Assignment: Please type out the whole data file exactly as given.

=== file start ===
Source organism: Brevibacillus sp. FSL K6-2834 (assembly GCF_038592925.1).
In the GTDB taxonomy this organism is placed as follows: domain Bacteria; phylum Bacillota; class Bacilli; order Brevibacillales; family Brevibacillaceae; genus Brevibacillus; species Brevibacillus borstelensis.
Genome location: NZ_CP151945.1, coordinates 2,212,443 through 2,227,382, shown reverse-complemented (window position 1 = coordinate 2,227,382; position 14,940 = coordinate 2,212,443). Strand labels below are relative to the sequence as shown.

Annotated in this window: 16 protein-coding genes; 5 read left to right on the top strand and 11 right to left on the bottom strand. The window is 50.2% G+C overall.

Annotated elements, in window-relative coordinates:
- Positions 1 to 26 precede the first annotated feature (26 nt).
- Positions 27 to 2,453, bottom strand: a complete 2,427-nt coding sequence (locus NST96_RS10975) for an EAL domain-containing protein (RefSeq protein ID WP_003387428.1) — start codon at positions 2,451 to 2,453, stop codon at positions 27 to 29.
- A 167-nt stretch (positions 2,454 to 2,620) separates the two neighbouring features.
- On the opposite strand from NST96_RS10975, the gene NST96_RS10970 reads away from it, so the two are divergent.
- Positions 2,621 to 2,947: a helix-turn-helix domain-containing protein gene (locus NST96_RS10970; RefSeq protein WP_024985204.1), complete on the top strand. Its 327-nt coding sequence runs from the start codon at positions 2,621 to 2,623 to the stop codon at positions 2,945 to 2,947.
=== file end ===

Source organism: Brevibacillus sp. FSL K6-2834 (assembly GCF_038592925.1).
In the GTDB taxonomy this organism is placed as follows: domain Bacteria; phylum Bacillota; class Bacilli; order Brevibacillales; family Brevibacillaceae; genus Brevibacillus; species Brevibacillus borstelensis.
Genome location: NZ_CP151945.1, coordinates 2,212,443 through 2,227,382, shown reverse-complemented (window position 1 = coordinate 2,227,382; position 14,940 = coordinate 2,212,443). Strand labels below are relative to the sequence as shown.

Annotated in this window: 16 protein-coding genes; 5 read left to right on the top strand and 11 right to left on the bottom strand. The window is 50.2% G+C overall.

Annotated elements, in window-relative coordinates:
- Positions 1 to 26 precede the first annotated feature (26 nt).
- Positions 27 to 2,453, bottom strand: a complete 2,427-nt coding sequence (locus NST96_RS10975) for an EAL domain-containing protein (RefSeq protein ID WP_003387428.1) — start codon at positions 2,451 to 2,453, stop codon at positions 27 to 29.
- A 167-nt stretch (positions 2,454 to 2,620) separates the two neighbouring features.
- On the opposite strand from NST96_RS10975, the gene NST96_RS10970 reads away from it, so the two are divergent.
- Positions 2,621 to 2,947: a helix-turn-helix domain-containing protein gene (locus NST96_RS10970; RefSeq protein WP_024985204.1), complete on the top strand. Its 327-nt coding sequence runs from the start codon at positions 2,621 to 2,623 to the stop codon at positions 2,945 to 2,947.